No contest: the decade they killed TAFE

TAFE stock photos

Although a new agreement has not been finalised, all Australian governments indicated support for “a viable and robust system of public, private and notfor- profit providers, with contestability in VET (vocational education and training) markets, to ensure high-quality training and student choice” in a 2020 heads of government agreement.

In April 2012, all states and territories and the federal government signed the National Agreement for Skills and Workforce Development, and the National Partnership Agreement for Skills Reform. The agreements were supposed to deliver almost $9 billion in federal funding to the VET sector over the following five years.

The word “TAFE” was not mentioned once in the 2012 National Agreements, but these agreements changed the TAFE system forever.

States and territories agreed to the introduction of a national training entitlement for the first qualification up to a Certificate III, to be accessible at any registered training organisation. This effectively removed funding from TAFE and attached the funding to individual students, who could then expend “vouchers” at a public or private provider of their choice. Private providers were incentivised to cherrypick cheap and easy-to-deliver training.

Availability of income-contingent loans increased via the VET FEE-HELP scheme, a bipartisan project aimed at shifting the costs of vocational education from governments onto individuals and to encourage the development of a competitive market. Perceived as a mechanism to break TAFE’s monopoly on vocational education, competition for students and the funding attached to them became an overarching condition.

What followed was a wholesale shift in delivery from TAFE to private, for-profit providers, who moved rapidly into the market offering incentives such as laptops and cash to students in return for enrolments.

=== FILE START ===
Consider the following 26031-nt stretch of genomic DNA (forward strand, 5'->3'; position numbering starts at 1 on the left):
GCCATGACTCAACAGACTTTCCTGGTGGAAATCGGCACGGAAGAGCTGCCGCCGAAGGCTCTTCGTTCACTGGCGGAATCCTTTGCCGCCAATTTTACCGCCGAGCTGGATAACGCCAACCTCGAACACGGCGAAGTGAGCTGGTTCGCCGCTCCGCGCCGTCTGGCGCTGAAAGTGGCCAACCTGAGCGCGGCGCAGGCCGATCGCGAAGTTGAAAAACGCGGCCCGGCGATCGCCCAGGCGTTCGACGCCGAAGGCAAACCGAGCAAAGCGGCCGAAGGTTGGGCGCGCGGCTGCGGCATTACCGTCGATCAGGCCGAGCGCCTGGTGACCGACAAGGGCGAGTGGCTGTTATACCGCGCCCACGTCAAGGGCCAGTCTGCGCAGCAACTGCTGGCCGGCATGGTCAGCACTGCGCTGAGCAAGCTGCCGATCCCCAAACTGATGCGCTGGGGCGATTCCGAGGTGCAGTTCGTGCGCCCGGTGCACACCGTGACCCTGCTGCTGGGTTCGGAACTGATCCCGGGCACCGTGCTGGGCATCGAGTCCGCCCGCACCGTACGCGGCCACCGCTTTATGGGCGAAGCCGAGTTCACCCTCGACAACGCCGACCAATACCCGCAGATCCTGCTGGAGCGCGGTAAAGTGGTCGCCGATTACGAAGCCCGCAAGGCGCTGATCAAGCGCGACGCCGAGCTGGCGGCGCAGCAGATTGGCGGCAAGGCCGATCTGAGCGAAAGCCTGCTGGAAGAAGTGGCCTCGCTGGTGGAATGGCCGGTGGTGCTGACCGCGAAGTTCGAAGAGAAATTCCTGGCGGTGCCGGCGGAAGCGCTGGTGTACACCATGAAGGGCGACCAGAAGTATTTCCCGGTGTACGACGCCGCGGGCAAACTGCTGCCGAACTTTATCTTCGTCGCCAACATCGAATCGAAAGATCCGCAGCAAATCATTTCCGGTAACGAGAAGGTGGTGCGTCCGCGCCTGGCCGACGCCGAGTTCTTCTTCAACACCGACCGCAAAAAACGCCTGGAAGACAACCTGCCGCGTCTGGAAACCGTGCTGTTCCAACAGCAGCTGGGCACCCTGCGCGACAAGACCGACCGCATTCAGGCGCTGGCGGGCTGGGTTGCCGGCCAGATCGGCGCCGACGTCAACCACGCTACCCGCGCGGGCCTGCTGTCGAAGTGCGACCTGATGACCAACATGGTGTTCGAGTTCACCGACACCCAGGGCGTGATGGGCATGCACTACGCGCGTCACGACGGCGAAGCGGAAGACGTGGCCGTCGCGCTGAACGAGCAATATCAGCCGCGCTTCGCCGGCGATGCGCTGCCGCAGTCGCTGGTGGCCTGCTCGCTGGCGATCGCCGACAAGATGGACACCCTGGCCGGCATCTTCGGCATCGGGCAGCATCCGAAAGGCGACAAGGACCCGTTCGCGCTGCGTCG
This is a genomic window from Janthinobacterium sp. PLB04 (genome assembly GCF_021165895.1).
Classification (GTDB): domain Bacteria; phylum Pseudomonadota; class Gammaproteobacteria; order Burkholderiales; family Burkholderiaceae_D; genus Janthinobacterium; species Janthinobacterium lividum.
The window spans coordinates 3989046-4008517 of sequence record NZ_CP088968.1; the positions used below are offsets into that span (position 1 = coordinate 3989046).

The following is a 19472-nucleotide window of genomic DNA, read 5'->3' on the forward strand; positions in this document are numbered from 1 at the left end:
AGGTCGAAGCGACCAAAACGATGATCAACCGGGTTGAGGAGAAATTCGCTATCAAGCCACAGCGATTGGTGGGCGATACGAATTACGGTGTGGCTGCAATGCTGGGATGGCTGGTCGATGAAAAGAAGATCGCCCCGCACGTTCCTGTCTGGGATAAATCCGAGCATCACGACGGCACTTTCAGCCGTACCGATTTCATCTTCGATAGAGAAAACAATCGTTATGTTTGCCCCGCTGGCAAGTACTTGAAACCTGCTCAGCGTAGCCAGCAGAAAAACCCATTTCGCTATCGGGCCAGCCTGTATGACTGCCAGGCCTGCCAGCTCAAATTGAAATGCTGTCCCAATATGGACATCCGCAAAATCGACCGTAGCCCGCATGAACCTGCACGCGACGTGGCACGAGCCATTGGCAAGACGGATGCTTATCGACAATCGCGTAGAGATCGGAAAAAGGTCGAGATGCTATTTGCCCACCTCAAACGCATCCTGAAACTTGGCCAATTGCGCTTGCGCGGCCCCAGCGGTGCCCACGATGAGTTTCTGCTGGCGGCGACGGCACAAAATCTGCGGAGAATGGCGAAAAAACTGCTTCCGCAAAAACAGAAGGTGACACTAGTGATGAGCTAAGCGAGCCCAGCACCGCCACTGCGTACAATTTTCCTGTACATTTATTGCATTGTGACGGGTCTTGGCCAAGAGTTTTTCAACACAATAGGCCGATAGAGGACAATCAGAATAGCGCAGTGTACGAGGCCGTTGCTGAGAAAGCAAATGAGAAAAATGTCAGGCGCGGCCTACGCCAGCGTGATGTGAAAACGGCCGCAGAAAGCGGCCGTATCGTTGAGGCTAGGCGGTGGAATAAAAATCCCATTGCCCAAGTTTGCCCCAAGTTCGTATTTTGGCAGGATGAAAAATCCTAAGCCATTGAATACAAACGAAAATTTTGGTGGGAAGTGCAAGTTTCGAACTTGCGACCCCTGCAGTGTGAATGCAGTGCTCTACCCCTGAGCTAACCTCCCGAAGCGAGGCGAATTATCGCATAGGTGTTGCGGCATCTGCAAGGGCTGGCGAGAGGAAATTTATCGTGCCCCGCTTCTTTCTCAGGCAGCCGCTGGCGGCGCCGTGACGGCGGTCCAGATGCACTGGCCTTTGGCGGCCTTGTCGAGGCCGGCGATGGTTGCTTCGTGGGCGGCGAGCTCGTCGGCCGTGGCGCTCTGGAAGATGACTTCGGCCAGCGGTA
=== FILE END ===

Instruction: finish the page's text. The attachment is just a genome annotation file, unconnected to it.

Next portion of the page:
Students’ hopes and dreams were destroyed, TAFE teachers lost their jobs, and communities lost their TAFE colleges.

The VET FEE-HELP scheme grew exponentially due to the weakening of conditions of access in the 2012 National Agreements, from a $25 million allocation in 2009 to more than $4 billion in 2015. More than 75 per cent of the funding for VET FEE-HELP went to private for-profit providers.

There was no fee regulation in vocational education (providers could charge whatever they wanted), and the only limit students had on what they could be charged, and therefore have to borrow, was the $100,000 individual cap. In plenty of instances, no training was delivered and no qualifications were issued. In many cases it took years for these debts to be cancelled, as a reluctant federal government refused to take responsibility for the fraud.

The resulting punitive and damaging cuts to TAFE undermined the capacity of TAFE colleges to successfully compete for funding and resources in the increasingly deregulated market. In many states, funding cuts to TAFE preceded the implementation of the 2012 National Agreement reforms, further weakening and diminishing the capacity of the public system.

State government budget cuts to TAFE in Victoria were quickly followed by budget cuts to TAFE in NSW, South Australia and Queensland, as these states moved to position their own TAFE institutions to meet the conditions of the then newly signed 2012 National Agreements. Following the lead of Victoria, these jurisdictions actively incentivised the private VET sector at the expense of the public TAFE system.

The impact of the 2012 National Agreements continues to be felt to this day. The proportion of funding allocated contestably was close to 50 per cent in 2020, despite policies such as “free” TAFE places in restricted areas of so-called skills shortage. This is because the mechanisms for allocating funding have changed so dramatically, despite the fact that under some state governments the funding currently favours TAFE.

There is nothing in the current arrangements to give TAFE colleges any certainty over future resourcing, and in many states, funding continues to be cut.

Pat Forward is a former Federal TAFE Secretary of the Australian Education Union